After about 45 minutes and a blood pressure, blood oxygen, and temperature check, I get my injection. It’s kind of like a box of chocolates. I’m never sure what I’m going to get. Did it get mixed right? Did it get warmed up enough? I have no idea. There have been a few times I’m sure it was done wrong. I would suffer all month with symptoms or get a painful lump in my hip. That’s usually when my wife tries to convince me to go to the cancer center instead. Is the 2 hours of driving worth it? Not for me,…yet. I like my walk across the street. Gradually, I’m giving the nurses enough practice that they are starting to get it right each time. Also, I’ve learned to speak up. I’m now much more vocal about my concerns with the mixture, temperature, and time needed to allow the mixture to absorb. We are more of a team now. At least, I think so.
With the Band-Aid secured, I’m cleared to pull my pants up and given my appointment for 28 days later. In 28 days, it will all repeat again. But, that’s not all, folks.
If you have NETs then you are very familiar with the second phase of the time loop. NETs are funny little things. They usually grow very slowly or with the right reaction to some treatments they may shrink, until eventually they don’t. Thus, we need to be closely monitored to address any changes and adjustments needed in treatment options. The routine I’m on now is every 6 months I see my NET specialist. Along with this visit, I have a MRI and sometimes a CT scan. The day goes like this….
Wake up extra early. Since my first appointment is to have a MRI, I have to remain hungry and thirsty (and without COFFEE!) as I drive 45 miles to the hospital.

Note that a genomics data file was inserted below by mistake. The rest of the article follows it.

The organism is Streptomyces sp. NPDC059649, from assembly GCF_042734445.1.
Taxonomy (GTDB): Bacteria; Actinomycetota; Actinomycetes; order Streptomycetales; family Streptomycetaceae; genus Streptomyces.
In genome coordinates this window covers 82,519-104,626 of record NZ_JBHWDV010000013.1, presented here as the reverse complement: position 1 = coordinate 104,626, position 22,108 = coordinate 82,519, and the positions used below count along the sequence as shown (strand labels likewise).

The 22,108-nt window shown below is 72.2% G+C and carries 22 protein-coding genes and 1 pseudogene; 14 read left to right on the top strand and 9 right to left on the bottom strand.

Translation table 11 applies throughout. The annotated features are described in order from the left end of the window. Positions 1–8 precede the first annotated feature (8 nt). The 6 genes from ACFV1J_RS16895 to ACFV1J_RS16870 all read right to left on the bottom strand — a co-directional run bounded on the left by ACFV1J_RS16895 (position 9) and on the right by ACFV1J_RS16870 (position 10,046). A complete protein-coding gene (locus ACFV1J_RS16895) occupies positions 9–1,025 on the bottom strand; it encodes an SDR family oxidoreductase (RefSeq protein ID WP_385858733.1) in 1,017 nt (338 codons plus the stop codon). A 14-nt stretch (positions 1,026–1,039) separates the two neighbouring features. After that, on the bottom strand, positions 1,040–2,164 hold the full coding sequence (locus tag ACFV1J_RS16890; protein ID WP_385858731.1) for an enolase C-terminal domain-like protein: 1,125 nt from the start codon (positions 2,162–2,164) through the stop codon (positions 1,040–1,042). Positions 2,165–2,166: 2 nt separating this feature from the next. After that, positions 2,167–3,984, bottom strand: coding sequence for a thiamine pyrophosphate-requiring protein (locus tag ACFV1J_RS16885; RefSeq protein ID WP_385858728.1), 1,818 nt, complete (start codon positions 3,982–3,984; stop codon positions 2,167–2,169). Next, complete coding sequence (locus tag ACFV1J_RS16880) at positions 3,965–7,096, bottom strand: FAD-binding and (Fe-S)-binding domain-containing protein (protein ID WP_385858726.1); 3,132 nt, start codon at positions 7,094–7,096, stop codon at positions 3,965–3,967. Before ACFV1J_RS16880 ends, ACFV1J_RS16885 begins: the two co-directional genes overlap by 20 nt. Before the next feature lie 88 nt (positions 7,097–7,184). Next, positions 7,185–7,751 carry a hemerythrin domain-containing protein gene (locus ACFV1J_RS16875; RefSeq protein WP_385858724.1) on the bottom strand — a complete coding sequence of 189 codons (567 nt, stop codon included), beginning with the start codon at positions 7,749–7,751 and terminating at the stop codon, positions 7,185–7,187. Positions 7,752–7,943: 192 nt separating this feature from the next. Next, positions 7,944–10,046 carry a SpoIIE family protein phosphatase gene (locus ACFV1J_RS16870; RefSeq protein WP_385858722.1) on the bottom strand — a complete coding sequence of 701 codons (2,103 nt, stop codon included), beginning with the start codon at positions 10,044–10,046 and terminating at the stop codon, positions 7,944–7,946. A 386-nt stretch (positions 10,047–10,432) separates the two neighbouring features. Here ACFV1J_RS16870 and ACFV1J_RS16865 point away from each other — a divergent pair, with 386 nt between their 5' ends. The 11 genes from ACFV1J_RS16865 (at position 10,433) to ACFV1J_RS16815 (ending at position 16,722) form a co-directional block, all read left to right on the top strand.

While still without coffee I need to fill out paperwork. The same paperwork I fill out every 6 months. Why, oh, why can’t they electronically store these things and just ask me if there have been any changes. I’m taken back and put on my paper clothes. Inside the MRI machine I’m restrained and listen to what may or may not be the station I requested as the MRI does its thing for 40 minutes. I’ve actually started remembering the sequence of the MRI. I can just about sing it.
Then I wait around until I go to my doctor. At the doctor’s office, we go through the same routine every time. It doesn’t matter what answers I give, it’s all the same results. What if I did fall in the past 6 months? What would they do now? How’s my pain level? Well, maybe I’m a 1 today, but last week I was a 7. Doesn’t matter now.
Now they send me off to sit in a little room. Before they do, though, they weigh me just to make sure I know I’m getting fatter. My nurse comes in. She knows me now and we get along great. She asks me all the questions that she is supposed to ask every time and then I wait for my doctor to come.
For the past 3 years it’s been the same. I’m stable. The MRI report looks almost like a carbon copy of the last one. All the little tumors in my liver are content being the size they are. They haven’t multiplied or spread to other areas of the body. I’m reassured that I’m in good shape. Then I’m scheduled for the next MRI in 6 months when this cycle repeats again.
I’ve been thinking about skipping a turn. What if I waited a year or more before the next scan? But, then I think, “Why do that?”. I like knowing what’s going on. It’s repetitive, that is true. But, right now my insurance covers it. So, while I can, I want to know even if the answer is the same each time.
NET cancer is not currently curable. Thus, it won’t always be the same each time. Eventually, the MRIs will change between visits. At some point, the treatments will need to change. I suppose there will be a time in the future when I will wish for the time loopy, repetitive cycle I’m in now.
In a Time Loop episode, the main character often discovers more than the solution to the problem, but also a deeper understanding of himself and the world around him. After spending countless repetitions of the same day, they come out a better person. So, hopefully that’s the way I will manage this cycle of my life as I sit back and let it repeat as often as it likes.
NOTE: If you are finding this blog while searching for information on Neuroendocrine Cancer, I hope you find my experiences useful and/or entertaining. But, my goal is to give a personal story and not any medical direction. Please go to http://www.carcinoid.org for a lot of excellent information and resources for new patients, caregivers and doctors.